Main cast: Kyle MacLachlan (Earl Raymond Digs), George Deloy (Policeman), and John Kassir (The Crypt Keeper)
Director: Steven E de Souza
Before Steven E de Souza hit a career high by direction the movie adaptation of Street Fighter – yes, the one with Jean-Claude Van Damme as a Belgian-accented Guile – one of the many gems he had his hands on is Carrion Death, an episode that has no ghosts or monsters whatsoever unless you count the human kind.
Earl Raymond Digs breaks out of prison (he was arrested for multiple murders), robs a bank, and makes his way to Mexico. Sounds easy, right? Except, a determined cop catches up with him while he is crossing the Arizona desert. They have a cat and mouse game all over the place, culminating in Earl finally killing that cop… but not before the cop forced him to abandon his getaway vehicle and half his loot, handcuffed them together, and swallowed the key. Poor Digs now has to find a way to drag himself and a dead body to Mexico even as a vulture patiently watches over the whole ridiculous thing…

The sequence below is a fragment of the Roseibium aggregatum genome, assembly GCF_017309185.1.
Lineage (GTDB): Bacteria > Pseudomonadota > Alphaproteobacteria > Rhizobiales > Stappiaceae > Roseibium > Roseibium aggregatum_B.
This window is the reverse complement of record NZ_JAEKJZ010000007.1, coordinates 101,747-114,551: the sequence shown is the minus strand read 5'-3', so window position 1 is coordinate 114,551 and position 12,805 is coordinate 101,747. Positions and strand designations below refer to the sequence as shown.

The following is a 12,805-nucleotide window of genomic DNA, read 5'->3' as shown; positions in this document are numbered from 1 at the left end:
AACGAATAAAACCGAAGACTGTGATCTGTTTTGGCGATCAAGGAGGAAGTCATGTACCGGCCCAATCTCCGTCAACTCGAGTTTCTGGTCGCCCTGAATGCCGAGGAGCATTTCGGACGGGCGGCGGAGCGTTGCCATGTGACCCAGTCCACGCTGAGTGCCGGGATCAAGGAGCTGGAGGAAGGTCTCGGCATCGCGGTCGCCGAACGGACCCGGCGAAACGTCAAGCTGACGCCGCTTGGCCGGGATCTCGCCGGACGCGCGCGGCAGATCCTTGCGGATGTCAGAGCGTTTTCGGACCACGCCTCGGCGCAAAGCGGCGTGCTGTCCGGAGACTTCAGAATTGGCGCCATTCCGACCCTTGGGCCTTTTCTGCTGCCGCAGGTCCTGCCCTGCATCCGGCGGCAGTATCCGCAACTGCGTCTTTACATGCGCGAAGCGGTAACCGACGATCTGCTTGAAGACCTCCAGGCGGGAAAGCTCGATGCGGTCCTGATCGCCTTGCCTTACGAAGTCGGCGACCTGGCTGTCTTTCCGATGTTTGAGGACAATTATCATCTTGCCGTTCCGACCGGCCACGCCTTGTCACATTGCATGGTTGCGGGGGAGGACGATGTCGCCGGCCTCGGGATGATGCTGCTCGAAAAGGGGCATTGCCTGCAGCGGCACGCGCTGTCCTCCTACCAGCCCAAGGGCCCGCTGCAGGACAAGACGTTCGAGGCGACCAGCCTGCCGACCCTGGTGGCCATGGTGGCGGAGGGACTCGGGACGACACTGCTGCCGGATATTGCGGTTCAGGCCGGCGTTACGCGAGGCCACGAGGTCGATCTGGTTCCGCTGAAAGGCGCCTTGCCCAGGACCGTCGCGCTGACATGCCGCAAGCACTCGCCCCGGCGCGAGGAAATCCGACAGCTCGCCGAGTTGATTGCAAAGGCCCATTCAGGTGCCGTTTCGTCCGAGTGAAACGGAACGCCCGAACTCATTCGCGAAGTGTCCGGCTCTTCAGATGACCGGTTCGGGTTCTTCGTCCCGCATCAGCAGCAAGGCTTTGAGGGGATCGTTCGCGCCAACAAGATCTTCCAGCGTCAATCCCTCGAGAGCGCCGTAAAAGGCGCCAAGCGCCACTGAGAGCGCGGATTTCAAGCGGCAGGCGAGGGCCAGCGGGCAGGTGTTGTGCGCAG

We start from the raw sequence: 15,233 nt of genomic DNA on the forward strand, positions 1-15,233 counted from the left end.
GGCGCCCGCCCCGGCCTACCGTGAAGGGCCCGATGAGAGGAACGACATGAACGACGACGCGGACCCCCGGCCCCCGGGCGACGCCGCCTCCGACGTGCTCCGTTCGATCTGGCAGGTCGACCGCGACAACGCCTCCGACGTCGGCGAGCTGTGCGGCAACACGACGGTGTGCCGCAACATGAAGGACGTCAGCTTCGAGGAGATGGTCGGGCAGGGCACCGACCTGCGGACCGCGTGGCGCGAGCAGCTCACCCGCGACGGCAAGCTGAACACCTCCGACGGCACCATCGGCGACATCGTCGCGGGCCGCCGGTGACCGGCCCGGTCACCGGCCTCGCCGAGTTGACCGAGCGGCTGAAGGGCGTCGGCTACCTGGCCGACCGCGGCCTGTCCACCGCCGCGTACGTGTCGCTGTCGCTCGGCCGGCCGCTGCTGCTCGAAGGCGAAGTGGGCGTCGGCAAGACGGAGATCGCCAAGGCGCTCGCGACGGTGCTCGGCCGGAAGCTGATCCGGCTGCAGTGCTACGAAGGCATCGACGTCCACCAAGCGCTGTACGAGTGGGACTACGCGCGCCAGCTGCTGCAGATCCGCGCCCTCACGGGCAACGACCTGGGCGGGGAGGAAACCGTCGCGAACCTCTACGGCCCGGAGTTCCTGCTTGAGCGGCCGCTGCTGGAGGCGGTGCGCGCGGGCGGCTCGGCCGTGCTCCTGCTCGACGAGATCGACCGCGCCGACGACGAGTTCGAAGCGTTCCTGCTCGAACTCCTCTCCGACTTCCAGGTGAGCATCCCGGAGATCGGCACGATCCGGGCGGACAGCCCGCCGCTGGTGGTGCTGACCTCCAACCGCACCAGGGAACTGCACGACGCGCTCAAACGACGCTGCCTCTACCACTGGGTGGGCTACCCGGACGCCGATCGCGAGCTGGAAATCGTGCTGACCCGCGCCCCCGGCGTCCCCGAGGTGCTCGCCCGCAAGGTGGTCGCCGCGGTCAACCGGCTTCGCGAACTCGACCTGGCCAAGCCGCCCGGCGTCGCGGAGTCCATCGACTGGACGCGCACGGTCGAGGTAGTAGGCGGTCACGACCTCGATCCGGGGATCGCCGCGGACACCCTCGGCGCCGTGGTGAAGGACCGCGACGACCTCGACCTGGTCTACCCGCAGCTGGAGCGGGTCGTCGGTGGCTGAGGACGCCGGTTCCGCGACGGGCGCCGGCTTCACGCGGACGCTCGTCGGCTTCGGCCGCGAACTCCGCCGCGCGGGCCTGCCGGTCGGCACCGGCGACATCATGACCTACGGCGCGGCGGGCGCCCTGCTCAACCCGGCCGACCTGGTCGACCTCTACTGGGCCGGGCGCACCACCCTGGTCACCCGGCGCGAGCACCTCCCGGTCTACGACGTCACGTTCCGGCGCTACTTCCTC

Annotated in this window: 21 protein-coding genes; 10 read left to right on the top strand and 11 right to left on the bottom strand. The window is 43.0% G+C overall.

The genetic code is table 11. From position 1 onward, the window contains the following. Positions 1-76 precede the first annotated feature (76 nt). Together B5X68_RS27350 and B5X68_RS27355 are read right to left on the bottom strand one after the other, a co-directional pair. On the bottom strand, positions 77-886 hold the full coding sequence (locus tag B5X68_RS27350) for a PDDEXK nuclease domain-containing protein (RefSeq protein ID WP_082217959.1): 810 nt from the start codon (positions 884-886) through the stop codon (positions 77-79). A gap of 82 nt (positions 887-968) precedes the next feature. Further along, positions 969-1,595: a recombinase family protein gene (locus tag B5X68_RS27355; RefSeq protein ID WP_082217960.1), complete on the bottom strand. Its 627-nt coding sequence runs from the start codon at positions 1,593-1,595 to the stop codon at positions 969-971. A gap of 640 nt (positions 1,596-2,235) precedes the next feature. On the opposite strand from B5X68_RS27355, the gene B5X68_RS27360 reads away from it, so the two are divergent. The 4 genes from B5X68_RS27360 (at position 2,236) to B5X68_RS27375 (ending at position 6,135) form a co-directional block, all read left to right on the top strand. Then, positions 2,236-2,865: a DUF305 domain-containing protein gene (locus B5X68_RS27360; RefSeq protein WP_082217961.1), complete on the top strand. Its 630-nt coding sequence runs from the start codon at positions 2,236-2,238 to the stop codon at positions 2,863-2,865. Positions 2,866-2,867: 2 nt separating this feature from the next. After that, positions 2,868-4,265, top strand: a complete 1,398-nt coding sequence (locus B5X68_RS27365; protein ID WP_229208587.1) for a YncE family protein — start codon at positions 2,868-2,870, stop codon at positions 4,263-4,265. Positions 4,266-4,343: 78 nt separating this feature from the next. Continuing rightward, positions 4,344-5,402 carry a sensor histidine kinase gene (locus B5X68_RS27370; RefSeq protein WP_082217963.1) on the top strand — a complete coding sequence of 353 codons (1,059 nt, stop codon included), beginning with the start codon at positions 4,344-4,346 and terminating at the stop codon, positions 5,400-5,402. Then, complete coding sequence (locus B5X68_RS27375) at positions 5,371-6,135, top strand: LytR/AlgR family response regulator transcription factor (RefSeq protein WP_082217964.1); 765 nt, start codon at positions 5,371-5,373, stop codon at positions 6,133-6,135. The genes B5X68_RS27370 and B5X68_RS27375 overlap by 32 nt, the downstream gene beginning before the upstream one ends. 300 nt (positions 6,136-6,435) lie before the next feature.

“Damn! Cold beer, señoritas, maybe even a taco!” and “Women – you can’t live with them and you can’t fit more than one of them in the trunk at a time!” are just some of the many deliberately ridiculous lines in this episode, which is basically a long sequence of people behaving stupidly. Digs could have broken a table foot and use it to dig out the key from the dead cop, for example, but no, he ends up doing things that doom himself instead. Of course, you can argue that he may not be thinking straight, given that he is hot, thirsty, and under extreme stress, but still, with the way things happen here, the ending seems more like natural selection in action rather than karma.
Nonetheless, this is a fun episode. It’s silly, made even more so by the two male leads narrating the whole story to the audience by talking and thinking out loud to themselves. Kyle MacLachlan hits the right note of bravado as well as hubris and stupidity here, and even the bad special effects in the penultimate moment feels oddly quaint and right. This one may not be high art, but it’s a brilliant, brazenly dumb episode that manages to be so over the top that it ends up being rather… brilliant.